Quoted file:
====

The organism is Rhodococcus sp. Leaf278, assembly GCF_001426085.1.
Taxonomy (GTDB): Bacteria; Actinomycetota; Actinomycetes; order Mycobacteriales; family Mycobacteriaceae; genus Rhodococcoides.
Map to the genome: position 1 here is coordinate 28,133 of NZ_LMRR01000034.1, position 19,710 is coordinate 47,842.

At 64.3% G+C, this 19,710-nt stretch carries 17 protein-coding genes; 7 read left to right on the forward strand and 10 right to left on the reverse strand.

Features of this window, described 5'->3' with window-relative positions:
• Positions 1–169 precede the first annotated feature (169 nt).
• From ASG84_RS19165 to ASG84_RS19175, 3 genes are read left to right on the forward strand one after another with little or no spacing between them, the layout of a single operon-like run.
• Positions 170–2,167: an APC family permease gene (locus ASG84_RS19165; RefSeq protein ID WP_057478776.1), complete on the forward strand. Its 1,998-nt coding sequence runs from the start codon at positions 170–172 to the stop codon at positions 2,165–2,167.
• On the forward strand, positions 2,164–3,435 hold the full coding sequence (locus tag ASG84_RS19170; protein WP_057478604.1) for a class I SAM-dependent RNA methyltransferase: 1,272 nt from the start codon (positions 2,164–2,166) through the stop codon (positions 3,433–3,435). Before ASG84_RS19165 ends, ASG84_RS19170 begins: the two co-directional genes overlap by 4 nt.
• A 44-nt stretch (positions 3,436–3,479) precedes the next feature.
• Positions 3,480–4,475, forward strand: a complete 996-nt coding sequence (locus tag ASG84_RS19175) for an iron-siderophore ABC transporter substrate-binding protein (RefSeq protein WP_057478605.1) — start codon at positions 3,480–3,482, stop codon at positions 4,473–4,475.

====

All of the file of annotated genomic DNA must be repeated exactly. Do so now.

The organism is Rhodococcus sp. Leaf278, assembly GCF_001426085.1.
Taxonomy (GTDB): Bacteria; Actinomycetota; Actinomycetes; order Mycobacteriales; family Mycobacteriaceae; genus Rhodococcoides.
Map to the genome: position 1 here is coordinate 28,133 of NZ_LMRR01000034.1, position 19,710 is coordinate 47,842.

At 64.3% G+C, this 19,710-nt stretch carries 17 protein-coding genes; 7 read left to right on the forward strand and 10 right to left on the reverse strand.

Features of this window, described 5'->3' with window-relative positions:
• Positions 1–169 precede the first annotated feature (169 nt).
• From ASG84_RS19165 to ASG84_RS19175, 3 genes are read left to right on the forward strand one after another with little or no spacing between them, the layout of a single operon-like run.
• Positions 170–2,167: an APC family permease gene (locus ASG84_RS19165; RefSeq protein ID WP_057478776.1), complete on the forward strand. Its 1,998-nt coding sequence runs from the start codon at positions 170–172 to the stop codon at positions 2,165–2,167.
• On the forward strand, positions 2,164–3,435 hold the full coding sequence (locus tag ASG84_RS19170; protein WP_057478604.1) for a class I SAM-dependent RNA methyltransferase: 1,272 nt from the start codon (positions 2,164–2,166) through the stop codon (positions 3,433–3,435). Before ASG84_RS19165 ends, ASG84_RS19170 begins: the two co-directional genes overlap by 4 nt.
• A 44-nt stretch (positions 3,436–3,479) precedes the next feature.
• Positions 3,480–4,475, forward strand: a complete 996-nt coding sequence (locus tag ASG84_RS19175) for an iron-siderophore ABC transporter substrate-binding protein (RefSeq protein WP_057478605.1) — start codon at positions 3,480–3,482, stop codon at positions 4,473–4,475.